DALLAS – A new sex abuse policy governing U.S. Roman Catholic dioceses should include immediately notifying law officers of abuse allegations, said Bishop Joseph Galante, who will help draft rules regarding abuse of minors.
"What we are talking about is a crime," said Galante, coadjutor of the Dallas Diocese. "Crimes should be reported to the appropriate authorities."
In an interview with The Associated Press, Galante outlined issues for next month's Dallas meeting of the U.S. Conference of Catholic Bishops. Galante is on a panel that will recommend standardization of rules dictating how American bishops respond to misconduct claims.
While many bishops support a policy of not reassigning to parish duty any priest who has abused a minor, a more contentious issue will be whether past abusers should be expelled, Galante said.
Some believe the church should not dismiss one-time offenders whose abuse occurred decades ago and who haven't been accused again.
The bishops also will consider creating a national databank of priests who abused children, in order to study sexual abuse in dioceses and seminaries; along with forming a national council of clergy, overseen by a commission of lay people, to review how dioceses respond to abuse claims.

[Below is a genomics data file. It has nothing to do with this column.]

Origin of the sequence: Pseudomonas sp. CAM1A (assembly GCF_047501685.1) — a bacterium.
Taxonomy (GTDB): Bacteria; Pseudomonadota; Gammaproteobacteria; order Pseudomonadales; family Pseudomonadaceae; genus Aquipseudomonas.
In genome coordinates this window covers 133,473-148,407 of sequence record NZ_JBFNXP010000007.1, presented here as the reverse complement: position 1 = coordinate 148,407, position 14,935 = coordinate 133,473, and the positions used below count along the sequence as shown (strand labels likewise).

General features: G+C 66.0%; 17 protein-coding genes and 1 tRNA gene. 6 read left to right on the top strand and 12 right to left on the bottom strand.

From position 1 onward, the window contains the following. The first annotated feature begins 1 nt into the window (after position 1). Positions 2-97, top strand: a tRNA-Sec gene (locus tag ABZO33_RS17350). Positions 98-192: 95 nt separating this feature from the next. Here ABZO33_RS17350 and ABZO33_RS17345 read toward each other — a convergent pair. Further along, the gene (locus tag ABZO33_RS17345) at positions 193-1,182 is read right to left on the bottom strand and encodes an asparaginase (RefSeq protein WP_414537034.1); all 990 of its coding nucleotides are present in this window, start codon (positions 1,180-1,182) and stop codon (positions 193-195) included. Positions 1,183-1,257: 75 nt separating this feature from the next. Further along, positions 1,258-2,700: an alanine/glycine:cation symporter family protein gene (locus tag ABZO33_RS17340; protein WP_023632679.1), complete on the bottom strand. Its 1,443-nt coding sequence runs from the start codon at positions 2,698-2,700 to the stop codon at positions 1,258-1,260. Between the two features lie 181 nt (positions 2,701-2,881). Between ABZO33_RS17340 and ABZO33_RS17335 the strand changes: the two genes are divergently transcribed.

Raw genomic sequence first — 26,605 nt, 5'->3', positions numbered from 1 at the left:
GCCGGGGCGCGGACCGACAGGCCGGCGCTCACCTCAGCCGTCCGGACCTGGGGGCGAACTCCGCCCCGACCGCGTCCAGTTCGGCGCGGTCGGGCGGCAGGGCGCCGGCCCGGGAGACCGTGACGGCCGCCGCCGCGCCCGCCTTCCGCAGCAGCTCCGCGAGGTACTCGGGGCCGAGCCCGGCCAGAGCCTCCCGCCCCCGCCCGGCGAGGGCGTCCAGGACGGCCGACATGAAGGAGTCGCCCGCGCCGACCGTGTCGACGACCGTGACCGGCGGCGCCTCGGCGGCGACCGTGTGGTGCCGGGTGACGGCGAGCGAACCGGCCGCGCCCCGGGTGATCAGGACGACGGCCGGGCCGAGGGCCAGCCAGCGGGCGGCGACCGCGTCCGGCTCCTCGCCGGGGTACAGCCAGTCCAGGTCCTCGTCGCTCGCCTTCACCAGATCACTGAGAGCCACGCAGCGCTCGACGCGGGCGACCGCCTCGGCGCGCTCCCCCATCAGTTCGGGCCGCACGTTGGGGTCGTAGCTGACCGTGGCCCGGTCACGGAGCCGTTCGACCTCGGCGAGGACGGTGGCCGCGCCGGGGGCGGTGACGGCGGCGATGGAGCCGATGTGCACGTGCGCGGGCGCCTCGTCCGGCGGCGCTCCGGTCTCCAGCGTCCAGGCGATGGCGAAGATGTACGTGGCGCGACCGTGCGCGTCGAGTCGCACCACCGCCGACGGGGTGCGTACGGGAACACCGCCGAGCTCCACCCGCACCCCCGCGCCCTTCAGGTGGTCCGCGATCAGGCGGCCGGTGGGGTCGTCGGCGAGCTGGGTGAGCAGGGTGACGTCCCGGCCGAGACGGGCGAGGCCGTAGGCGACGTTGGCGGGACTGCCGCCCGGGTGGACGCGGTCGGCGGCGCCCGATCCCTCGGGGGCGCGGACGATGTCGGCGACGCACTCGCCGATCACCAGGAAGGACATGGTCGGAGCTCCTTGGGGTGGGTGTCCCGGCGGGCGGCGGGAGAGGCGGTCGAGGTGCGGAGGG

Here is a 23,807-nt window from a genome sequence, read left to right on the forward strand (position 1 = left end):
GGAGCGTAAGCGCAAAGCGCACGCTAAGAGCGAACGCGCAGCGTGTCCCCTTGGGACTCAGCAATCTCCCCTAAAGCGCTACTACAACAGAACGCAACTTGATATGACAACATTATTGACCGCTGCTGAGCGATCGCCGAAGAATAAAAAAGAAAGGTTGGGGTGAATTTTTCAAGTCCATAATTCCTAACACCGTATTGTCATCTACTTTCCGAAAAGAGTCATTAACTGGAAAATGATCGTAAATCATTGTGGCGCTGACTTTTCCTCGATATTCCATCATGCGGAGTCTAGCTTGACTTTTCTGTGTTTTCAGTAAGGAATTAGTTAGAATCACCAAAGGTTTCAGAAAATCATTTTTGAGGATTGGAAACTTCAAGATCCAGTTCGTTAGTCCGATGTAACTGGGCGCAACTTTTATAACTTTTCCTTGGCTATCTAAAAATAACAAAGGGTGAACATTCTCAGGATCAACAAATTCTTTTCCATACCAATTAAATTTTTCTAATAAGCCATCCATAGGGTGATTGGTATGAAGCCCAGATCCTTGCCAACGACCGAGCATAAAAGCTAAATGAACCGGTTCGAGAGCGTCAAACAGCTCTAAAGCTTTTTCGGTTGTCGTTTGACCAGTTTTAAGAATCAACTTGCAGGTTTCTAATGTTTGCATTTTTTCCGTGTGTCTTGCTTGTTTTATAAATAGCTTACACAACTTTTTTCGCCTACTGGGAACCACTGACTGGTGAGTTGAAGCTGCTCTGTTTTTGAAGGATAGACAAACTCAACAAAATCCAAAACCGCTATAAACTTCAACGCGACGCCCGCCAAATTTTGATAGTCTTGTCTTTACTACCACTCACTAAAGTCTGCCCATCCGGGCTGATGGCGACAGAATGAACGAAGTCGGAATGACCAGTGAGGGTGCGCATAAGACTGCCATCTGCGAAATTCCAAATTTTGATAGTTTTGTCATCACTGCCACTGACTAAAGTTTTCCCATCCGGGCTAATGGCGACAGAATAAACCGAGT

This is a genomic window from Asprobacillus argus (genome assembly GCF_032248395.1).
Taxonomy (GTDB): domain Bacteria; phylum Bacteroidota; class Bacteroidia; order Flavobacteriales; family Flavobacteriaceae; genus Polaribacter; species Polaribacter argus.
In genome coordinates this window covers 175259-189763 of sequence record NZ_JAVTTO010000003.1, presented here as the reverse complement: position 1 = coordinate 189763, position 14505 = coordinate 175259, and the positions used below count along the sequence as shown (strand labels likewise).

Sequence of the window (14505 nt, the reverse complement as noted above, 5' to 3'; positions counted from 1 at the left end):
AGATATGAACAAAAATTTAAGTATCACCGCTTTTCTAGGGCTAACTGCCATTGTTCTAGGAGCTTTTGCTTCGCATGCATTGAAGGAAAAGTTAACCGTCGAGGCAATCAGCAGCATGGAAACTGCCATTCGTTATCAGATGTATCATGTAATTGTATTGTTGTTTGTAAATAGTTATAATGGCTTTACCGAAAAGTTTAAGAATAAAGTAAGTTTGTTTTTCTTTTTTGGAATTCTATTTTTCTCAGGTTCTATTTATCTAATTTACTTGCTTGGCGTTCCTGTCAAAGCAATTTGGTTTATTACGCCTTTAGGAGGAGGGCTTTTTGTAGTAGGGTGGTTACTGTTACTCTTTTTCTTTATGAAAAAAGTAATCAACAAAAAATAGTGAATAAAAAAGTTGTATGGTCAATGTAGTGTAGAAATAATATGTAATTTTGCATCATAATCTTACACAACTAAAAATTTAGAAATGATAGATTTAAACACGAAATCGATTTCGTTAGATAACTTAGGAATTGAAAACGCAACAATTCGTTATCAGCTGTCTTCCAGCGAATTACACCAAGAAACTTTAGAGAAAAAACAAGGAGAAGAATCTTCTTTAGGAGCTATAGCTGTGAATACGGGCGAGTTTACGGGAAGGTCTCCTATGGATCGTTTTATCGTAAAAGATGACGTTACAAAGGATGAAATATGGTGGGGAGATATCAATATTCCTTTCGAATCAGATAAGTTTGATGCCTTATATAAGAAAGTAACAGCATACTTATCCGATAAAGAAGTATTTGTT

A draft of the new policy is expected to be made public June 4, Galante said. The Dallas conference starts June 13 and will include input from abuse victims.
"There will be an acknowledgment of our mistakes and sorrow for that," Galante said. "There has been so much suffering on the part of victims and families and that suffering was inflicted by people who are supposed to offer comfort and light and peace and healing."
The bishop said that while he believes abuse against minors is not more prevalent among priests than in society in general, "it seems more heinous when committed from within the church," he said. "It is seen as a terrible breach of trust."
Galante said that if he was the only bishop to decide, he would defrock all priests proved of abuse. He also would speed up removal of errant priests.
"Anybody who's a true pedophile, you don't even think about allowing to be in the ministry or going back in the ministry," he said.
In 1992, the conference developed guidelines on responding to abuse claims, but each diocese is autonomous and compliance is voluntary. The bishops need Vatican approval to implement a binding national policy.
The proposed rules would help rebuild the trust of parishioners, said Kelly Beuchler, past president of the parents association at St. Thomas Aquinas Catholic School in Dallas.
"We agree absolutely that the safety of the children is absolutely critical," Beuchler said. "It's something which cannot be compromised."
But he warned that investigations need to be thorough to screen out unfounded claims.
"There needs to be a great deal of care taken because if an allegation turns out to be false, there can be tremendous damage to the individual," Beuchler said.